Third, with the two parties almost indistinguishable…with most leaders agreeing on subsidies, grants and big construction projects like the O’Hare expansion as well as abortion, homosexual rights, embryonic stem cells and the like…the Republican party establishment undertook to nominate for governor a charter female member of the “Combine,” Judy Baar Topinka. She was the Republican state treasurer, a Catholic pro-abort and good friend of former governor George Ryan, a Methodist pro-abort who cut a deal with the Dems to win reelection for Democratic Congressman Bill Lipinski some years ago by causing sample ballots emanating from her township committee office to be marked for Lipinski. Ryan will be going away for a six year study sabbatical at Oxford (a minimum security federal prison in Oxford, Wisconsin where Dan Rostenkowski, a Democrat pro-abort matriculated). Needless to say, it’s not the venerable university in England.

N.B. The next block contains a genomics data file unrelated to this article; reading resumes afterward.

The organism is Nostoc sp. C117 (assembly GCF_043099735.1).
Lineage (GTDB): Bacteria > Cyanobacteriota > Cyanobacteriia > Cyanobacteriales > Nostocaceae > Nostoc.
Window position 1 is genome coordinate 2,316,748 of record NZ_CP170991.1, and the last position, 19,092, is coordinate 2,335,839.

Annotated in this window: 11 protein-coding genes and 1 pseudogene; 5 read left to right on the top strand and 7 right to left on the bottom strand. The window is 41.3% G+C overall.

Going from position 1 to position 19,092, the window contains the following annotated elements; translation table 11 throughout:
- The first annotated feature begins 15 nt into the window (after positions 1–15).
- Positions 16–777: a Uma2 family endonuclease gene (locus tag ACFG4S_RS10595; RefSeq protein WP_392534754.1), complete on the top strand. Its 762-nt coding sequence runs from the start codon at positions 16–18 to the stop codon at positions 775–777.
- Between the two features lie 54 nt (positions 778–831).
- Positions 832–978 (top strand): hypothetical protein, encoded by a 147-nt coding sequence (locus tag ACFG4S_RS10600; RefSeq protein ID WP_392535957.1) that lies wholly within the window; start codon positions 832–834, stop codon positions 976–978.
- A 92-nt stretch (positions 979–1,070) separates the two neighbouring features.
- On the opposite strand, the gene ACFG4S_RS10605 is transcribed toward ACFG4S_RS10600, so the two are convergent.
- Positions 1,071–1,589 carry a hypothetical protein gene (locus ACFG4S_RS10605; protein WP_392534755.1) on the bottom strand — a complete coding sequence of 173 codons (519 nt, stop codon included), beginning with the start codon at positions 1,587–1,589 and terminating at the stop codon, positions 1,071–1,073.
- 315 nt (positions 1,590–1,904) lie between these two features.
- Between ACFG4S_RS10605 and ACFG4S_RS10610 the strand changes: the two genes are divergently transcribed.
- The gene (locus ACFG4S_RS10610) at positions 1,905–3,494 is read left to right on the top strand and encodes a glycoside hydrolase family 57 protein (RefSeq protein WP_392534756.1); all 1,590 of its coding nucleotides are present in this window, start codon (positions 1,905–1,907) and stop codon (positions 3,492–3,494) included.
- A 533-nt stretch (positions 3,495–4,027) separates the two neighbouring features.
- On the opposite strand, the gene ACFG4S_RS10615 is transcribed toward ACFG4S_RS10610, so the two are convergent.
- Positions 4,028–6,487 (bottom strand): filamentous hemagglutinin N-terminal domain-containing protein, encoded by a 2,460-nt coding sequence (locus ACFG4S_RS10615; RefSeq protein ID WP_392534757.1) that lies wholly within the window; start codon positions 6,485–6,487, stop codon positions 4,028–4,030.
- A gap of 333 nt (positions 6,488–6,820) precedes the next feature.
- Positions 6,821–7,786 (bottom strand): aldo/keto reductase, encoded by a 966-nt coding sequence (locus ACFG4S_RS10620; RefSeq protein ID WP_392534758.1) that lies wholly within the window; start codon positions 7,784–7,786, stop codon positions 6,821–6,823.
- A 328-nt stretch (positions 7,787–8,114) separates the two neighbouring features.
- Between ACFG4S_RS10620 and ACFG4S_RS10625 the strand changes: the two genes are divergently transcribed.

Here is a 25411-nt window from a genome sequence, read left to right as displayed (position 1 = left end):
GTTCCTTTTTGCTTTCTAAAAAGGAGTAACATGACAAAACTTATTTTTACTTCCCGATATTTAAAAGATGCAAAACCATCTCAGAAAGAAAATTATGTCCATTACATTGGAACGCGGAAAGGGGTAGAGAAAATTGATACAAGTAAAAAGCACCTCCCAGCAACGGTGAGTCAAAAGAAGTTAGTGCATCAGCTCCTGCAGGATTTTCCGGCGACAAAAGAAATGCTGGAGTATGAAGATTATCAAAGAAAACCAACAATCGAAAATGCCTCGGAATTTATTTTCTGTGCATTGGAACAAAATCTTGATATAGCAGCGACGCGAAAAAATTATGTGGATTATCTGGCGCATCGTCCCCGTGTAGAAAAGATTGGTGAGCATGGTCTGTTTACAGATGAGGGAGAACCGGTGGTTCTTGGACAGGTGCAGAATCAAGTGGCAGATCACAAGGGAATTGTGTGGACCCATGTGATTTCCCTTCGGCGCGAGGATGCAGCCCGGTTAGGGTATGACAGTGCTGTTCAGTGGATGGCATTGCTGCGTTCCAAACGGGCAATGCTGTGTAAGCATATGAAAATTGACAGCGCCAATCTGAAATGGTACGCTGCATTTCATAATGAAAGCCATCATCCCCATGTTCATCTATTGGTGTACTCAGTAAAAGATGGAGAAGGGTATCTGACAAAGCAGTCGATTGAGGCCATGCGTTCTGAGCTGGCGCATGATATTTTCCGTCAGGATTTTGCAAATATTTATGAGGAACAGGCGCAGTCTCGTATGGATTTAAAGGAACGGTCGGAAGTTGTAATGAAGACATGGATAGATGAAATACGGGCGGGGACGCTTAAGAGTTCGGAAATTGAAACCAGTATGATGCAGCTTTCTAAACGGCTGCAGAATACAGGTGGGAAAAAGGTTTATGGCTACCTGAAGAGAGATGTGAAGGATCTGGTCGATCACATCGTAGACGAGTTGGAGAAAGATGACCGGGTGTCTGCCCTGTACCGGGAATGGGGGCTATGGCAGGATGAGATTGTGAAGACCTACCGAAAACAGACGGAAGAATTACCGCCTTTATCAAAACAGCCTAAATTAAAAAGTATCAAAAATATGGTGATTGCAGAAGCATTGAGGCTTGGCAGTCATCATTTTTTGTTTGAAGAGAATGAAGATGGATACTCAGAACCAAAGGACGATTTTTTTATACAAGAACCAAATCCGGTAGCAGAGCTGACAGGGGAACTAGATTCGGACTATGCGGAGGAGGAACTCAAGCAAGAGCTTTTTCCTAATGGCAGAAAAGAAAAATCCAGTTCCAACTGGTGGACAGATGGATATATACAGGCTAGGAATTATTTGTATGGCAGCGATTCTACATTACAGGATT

Some members of the “Combine” were in agreement that the current Democratic governor had to go because he is flaky. The media felt that way, too. Afflicted with the Serbian name Rod Blagojevich (bla-goy-a-vitch), this mop-haired, pro-abort former pizza delivery man got a law degree and married the daughter of a prime Chicago Catholic pro-abort Democratic ward boss. Okay so far but he violated a sacred trust: the belief that a Democratic ward boss can deliver for his family. Blagojevich’s father-in-law touted to his cousin that he could exempt the cousin’s land-fill from environmental regs. In one of the rare times, Blagojevich said no to his old mentor-father-in-law, he did now: which started a feud whereby the old man squealed that this ungrateful governor kid was cutting other deals with prime financial backers. It got the interest of the feds